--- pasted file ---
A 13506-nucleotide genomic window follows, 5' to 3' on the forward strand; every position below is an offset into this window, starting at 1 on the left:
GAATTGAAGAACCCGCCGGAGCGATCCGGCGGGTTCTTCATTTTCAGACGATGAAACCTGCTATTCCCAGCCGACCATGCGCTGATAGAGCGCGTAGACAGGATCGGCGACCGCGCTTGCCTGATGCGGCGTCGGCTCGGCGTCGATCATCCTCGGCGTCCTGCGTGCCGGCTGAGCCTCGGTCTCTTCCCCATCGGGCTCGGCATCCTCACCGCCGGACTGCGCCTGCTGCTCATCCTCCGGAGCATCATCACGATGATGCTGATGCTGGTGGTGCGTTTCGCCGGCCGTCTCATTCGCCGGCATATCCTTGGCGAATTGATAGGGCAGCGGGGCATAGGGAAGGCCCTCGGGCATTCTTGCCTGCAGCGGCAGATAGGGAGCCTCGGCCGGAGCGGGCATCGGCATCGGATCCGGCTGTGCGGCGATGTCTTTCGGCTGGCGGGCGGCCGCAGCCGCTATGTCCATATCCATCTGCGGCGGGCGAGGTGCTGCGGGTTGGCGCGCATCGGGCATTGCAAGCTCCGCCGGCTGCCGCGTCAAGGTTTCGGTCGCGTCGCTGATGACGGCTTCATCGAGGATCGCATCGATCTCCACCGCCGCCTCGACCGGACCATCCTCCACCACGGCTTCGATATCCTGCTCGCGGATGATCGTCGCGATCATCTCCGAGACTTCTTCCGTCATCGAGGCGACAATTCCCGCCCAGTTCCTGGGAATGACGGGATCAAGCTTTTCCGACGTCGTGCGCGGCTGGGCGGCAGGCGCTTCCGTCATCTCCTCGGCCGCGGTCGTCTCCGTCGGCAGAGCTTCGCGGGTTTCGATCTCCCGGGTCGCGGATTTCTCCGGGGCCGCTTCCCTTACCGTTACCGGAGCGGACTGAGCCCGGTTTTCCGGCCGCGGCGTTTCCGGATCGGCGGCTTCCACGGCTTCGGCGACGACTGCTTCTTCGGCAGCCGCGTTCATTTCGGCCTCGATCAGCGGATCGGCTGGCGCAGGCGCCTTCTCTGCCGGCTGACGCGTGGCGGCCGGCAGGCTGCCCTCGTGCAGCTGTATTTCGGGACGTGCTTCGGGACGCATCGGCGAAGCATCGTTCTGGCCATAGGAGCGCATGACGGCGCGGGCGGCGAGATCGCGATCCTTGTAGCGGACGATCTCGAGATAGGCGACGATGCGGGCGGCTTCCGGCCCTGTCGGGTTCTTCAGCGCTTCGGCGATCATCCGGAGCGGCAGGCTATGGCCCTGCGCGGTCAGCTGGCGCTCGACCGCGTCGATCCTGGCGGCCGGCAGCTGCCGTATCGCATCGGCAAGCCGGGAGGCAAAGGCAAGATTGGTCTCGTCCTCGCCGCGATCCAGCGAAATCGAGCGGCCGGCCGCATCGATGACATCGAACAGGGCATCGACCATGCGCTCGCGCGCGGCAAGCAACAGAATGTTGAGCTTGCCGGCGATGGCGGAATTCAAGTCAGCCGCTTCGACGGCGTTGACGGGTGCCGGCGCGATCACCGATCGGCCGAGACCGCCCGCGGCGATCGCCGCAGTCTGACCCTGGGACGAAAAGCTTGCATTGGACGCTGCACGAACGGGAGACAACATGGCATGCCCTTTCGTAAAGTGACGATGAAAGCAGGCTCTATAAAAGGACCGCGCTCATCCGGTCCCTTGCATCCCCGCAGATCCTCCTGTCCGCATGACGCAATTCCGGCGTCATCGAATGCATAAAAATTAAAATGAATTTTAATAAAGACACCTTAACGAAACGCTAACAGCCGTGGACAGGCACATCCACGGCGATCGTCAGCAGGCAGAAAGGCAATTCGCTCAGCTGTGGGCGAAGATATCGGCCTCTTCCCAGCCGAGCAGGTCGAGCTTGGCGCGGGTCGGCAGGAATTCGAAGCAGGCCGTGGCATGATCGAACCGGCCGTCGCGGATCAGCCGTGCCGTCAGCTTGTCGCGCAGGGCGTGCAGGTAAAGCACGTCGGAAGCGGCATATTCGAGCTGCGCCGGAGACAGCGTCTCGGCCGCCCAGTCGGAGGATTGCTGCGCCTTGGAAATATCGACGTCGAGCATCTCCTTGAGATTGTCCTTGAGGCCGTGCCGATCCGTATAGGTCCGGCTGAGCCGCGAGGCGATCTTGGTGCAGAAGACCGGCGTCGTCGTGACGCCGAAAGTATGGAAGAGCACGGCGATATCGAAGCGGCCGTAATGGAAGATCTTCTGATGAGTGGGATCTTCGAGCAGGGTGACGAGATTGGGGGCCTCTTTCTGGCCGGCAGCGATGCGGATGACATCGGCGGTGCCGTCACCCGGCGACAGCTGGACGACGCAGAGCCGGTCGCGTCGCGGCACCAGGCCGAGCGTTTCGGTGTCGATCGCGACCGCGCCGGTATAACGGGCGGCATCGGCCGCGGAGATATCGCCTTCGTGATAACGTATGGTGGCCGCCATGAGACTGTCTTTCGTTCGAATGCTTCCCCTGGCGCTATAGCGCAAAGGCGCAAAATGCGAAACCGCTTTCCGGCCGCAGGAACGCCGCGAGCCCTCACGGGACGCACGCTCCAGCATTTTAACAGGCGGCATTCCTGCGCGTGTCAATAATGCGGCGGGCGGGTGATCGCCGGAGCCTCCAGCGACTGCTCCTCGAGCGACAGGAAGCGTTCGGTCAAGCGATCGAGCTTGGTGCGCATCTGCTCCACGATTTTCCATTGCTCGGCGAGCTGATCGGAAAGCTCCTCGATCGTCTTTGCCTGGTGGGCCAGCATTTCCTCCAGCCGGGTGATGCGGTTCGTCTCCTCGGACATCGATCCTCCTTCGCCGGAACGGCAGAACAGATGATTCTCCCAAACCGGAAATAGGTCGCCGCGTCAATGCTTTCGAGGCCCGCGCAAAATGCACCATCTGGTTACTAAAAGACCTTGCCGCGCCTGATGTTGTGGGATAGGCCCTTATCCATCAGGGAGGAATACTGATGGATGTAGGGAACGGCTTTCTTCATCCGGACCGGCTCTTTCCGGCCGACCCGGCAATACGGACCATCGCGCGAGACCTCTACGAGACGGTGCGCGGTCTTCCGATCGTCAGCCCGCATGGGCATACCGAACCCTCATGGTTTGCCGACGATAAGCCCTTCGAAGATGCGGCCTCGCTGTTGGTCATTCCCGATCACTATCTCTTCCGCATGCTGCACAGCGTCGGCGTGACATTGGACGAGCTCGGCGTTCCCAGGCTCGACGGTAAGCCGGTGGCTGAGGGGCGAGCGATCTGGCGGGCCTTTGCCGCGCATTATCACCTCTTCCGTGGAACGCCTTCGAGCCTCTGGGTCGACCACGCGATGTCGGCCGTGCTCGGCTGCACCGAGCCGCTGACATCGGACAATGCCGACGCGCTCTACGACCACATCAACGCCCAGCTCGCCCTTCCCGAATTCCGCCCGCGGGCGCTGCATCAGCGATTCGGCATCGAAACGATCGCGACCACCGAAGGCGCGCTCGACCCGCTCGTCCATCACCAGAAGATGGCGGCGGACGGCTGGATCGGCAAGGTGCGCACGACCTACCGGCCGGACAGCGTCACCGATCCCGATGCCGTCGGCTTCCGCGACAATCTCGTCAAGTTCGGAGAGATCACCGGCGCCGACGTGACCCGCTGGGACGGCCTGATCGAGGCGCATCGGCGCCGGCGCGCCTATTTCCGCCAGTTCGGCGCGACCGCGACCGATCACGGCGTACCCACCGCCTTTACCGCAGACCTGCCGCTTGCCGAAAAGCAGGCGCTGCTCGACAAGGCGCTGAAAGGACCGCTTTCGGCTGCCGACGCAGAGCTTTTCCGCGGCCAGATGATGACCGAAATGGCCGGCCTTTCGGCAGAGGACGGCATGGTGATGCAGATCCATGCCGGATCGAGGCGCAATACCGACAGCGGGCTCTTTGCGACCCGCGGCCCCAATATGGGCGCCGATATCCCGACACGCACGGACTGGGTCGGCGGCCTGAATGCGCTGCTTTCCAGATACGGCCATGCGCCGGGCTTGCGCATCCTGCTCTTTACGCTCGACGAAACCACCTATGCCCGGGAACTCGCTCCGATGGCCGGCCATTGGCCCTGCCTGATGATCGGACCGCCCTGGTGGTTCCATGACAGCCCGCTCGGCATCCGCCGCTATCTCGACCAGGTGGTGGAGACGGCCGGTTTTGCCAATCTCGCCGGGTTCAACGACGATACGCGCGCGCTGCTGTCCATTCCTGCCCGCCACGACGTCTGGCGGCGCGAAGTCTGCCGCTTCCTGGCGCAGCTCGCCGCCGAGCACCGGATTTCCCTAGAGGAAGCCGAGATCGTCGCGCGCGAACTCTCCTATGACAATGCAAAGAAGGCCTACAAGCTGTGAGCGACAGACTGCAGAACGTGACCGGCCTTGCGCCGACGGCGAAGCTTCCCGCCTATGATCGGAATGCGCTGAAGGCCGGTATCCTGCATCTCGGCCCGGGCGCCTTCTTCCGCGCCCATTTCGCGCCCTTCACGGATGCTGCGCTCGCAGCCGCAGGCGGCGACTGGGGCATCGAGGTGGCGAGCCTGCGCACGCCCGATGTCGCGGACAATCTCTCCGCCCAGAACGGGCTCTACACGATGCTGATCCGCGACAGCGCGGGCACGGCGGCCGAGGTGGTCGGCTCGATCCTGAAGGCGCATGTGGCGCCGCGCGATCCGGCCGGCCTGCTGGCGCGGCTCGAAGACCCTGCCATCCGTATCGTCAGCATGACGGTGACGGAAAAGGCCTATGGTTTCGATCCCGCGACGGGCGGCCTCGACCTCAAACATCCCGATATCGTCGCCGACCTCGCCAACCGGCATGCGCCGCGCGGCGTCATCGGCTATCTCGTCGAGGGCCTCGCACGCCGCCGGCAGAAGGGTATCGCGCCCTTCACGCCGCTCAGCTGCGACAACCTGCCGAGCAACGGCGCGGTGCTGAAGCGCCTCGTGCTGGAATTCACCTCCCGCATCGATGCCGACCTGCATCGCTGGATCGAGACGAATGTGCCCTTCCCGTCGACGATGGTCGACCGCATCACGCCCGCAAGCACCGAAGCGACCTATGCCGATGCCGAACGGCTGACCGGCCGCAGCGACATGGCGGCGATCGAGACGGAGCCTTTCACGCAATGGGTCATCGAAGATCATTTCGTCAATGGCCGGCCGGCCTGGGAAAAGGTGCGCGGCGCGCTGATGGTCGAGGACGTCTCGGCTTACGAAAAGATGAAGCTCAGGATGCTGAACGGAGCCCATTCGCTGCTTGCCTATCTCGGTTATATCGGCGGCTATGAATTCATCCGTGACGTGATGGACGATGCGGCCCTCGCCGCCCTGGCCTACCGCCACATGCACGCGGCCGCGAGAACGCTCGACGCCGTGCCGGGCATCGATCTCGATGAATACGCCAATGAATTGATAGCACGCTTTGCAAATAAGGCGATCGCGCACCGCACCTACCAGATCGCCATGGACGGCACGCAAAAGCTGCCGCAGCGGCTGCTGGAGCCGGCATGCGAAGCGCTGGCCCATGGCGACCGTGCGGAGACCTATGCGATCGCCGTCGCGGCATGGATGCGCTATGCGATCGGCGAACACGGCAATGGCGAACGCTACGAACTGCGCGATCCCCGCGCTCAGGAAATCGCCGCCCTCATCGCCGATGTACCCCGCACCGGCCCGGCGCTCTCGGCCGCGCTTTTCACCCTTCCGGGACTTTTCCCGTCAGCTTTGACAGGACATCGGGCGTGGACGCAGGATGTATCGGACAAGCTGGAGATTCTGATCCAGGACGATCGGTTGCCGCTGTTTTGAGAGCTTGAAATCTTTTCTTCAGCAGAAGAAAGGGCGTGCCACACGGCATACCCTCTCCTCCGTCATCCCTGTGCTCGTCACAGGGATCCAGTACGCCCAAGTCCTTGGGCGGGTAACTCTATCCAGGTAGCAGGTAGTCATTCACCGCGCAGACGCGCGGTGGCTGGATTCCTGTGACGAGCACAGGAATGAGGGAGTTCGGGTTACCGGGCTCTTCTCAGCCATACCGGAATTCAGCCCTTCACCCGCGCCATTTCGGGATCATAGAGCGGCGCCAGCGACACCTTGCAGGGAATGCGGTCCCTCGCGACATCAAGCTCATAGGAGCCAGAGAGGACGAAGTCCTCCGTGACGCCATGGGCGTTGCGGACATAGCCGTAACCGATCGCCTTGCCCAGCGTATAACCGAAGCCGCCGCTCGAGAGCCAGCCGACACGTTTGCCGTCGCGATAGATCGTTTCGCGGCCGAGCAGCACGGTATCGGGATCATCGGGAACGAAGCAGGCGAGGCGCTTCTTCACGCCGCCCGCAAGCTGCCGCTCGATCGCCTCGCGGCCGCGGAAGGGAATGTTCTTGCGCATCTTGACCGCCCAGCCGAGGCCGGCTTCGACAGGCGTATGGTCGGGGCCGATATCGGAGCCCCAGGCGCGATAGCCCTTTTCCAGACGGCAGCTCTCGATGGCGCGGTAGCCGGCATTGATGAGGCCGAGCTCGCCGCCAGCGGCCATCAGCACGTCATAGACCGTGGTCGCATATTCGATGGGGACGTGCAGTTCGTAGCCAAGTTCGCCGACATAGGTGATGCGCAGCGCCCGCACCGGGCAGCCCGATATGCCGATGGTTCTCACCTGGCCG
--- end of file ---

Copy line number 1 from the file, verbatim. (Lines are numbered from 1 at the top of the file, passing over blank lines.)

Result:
A 13506-nucleotide genomic window follows, 5' to 3' on the forward strand; every position below is an offset into this window, starting at 1 on the left: